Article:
Finally just for comparison, I opened a new window and opened the scan of the February DDW and D2O, the Sigma double processed, and the Sigma molecular biology grade water just to see how the results compared. Interesting that the DDW and Sigma double purified water are identical. Hmmm…

Comparison of DDW, D2O and both of the Sigma DI scans

I’ve uploaded all the raw data onto FigShare with all the images.

My next project is to read up on water frequency and figure out what all the numbers mean. I’ve found a few papers and a website that will probably help shed some light on my very pretty graphs. I’ve ordered two of the papers from the library and the other information is available online.

E.coli – the morning after


Anthony checked the e.coli last night before he went home (after I went to class) and there wasn’t anything going on. He decided to leave the e.coli in the incubator shaker overnight at 150 RPM. This morning when I got into the lab, we checked the test tubes.

The P. Blue is cloudy which would indicate growth, yay!

P Blue e.coli... cloudy indicates that there was growth

The pALS is clear; probably no growth.

pALS e.coli - clear; probably no growth

Thermo Scientific Nanodrop 2000c SpectrophotometerTo accurately measure the number of cells we used a Thermo Scientific NanoDrop 2000c Spectrophotometer.  I’m new to spectroscopy, so for those of you who are also new:

“A spectrophotometer is a photometer (a device for measuring light intensity) that can measure intensity as a function of the light source wavelength. Important features of spectrophotometers are spectral bandwidth and linear range of absorption or reflectance measurement.” ~ Wikipedia – Spectrophotometry

Our method:

  1. Connect the nanodrop spectrophotometer to Anthony’s laptop and start the Nanodrop 2000 application.
  2. L to R: Growth Medium Only, GM & pALS, GM & P BluePrepare the three (3) sample cuvettes, with 1000 mL of LB Broth Growth medium.  The first cuvette has only the growth medium. This will serve as our blank reading (similar to the background reading we take for the Ft-IR).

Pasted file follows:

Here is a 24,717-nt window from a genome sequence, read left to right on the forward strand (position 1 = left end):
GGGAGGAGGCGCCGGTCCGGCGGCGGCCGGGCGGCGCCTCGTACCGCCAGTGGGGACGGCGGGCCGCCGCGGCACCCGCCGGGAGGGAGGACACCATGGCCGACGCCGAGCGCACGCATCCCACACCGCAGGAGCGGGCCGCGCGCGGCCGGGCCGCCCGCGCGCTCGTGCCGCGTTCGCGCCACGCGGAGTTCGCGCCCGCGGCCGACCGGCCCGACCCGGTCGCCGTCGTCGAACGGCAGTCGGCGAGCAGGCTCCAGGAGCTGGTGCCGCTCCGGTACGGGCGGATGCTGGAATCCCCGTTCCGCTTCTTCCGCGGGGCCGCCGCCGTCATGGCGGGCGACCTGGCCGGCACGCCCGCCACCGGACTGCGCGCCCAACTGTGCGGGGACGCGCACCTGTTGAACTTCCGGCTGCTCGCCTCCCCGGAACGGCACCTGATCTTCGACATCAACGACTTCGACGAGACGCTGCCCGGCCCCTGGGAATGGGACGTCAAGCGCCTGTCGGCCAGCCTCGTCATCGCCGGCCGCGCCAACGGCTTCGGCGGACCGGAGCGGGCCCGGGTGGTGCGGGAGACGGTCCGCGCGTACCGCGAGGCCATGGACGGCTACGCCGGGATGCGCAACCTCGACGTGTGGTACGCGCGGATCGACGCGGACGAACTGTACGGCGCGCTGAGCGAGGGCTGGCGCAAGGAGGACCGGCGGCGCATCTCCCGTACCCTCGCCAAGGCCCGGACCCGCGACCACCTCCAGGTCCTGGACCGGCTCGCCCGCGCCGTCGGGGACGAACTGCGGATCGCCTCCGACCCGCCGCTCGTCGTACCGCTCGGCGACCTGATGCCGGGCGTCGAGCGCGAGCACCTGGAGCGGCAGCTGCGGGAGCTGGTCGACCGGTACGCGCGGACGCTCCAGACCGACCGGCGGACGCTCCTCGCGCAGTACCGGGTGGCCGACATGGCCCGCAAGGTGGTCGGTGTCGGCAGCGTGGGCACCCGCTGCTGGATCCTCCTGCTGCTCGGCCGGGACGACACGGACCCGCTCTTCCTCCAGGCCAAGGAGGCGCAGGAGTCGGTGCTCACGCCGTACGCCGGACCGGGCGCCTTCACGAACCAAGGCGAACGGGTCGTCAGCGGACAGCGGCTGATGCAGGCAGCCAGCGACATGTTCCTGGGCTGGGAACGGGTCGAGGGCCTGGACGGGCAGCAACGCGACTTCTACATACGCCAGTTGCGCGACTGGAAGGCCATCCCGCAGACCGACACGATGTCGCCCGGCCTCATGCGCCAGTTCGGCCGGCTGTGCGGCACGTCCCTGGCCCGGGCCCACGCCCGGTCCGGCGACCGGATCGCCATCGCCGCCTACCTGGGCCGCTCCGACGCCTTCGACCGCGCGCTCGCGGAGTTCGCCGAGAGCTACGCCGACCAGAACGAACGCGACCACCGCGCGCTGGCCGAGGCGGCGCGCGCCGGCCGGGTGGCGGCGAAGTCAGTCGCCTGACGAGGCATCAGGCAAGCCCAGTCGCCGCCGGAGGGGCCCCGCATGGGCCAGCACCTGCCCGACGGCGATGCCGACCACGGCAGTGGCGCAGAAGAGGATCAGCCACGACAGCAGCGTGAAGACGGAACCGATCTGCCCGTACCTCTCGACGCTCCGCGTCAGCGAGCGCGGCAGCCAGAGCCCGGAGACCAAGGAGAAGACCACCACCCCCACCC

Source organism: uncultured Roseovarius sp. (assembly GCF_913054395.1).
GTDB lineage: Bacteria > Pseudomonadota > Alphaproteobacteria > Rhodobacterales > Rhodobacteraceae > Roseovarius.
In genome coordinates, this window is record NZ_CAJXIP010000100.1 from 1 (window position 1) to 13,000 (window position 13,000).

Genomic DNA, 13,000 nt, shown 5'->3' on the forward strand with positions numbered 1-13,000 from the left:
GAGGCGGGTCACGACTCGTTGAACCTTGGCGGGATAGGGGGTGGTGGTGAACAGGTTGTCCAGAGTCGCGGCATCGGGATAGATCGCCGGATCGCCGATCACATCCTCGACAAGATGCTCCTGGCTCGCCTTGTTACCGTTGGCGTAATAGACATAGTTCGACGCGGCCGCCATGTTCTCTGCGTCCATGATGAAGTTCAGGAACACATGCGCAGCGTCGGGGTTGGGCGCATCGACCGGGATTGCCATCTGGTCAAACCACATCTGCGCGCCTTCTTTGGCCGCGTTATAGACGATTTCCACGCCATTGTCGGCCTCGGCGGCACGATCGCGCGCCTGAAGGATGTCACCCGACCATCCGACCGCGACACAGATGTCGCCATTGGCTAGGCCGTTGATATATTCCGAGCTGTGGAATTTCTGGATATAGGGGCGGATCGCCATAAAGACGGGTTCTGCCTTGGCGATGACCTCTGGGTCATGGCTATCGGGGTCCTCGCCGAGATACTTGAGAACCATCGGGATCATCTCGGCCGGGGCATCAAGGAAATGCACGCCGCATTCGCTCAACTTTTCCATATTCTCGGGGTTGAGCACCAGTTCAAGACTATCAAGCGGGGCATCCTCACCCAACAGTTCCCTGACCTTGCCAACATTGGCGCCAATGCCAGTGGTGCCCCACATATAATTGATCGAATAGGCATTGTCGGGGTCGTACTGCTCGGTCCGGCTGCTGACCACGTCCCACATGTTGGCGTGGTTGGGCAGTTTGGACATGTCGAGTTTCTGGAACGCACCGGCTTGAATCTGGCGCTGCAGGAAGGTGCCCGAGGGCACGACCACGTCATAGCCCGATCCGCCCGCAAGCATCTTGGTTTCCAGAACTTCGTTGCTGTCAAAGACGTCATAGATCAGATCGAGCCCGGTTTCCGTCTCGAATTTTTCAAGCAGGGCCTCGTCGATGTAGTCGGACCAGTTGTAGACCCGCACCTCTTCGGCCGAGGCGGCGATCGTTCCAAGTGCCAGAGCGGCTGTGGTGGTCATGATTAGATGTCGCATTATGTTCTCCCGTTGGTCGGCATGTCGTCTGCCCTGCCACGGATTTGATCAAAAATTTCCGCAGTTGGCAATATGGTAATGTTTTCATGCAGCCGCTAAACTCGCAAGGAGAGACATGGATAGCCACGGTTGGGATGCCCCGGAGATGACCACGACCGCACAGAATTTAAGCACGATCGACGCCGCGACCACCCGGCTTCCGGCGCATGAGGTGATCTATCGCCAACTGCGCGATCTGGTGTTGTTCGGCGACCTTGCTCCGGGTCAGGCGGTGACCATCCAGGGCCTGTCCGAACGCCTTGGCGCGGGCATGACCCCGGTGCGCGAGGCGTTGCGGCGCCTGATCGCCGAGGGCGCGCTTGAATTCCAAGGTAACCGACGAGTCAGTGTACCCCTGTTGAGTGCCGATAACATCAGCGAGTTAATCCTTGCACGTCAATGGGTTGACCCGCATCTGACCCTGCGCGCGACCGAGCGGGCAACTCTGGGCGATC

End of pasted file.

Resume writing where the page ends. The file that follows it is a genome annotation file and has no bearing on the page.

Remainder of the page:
3. In the second cuvette we added 1000 mL of pALS to the growth medium.
  4. The third cuvette had an additional 1000 mL of P-Blue.

Now on to the scans:

  1. Click Cell Culture from the main screen of the nanodrop application.
  2. Starting with the “Blank” cuvette (the one with growth medium only), insert the cuvette into the cuvette holder of the nanodrop spectrometer.
    • Check (if not already) Add to Report and Use Cuvette. We used a 10 mm Path Length and no Stir Speed.
    • Click the Blank button (at top of screen).
    • Click the Measure button.
  3. Open the lid, remove the blank cuvette and insert the 2nd cuvette, pALS. Close the lid.
    • Enter a name (upper right of screen) for the new cuvette. We entered pALS.
    • Click the Measure button.
  4. Open the lid, remove the pALS cuvette and insert the 3rd cuvette, P Blue. Close the lid.
    • Enter a name for the new cuvette. We entered P_Blue.
    • Click the Measure button.
  5. Remove the last cuvette and dispose of all the cuvettes properly.

The nanodrop spectrometer software displayed a graph as we measured each sample. The A600 number for each sample was 0.001, -0.01, and 0.714 respectively.

Older Entries

%d bloggers like this: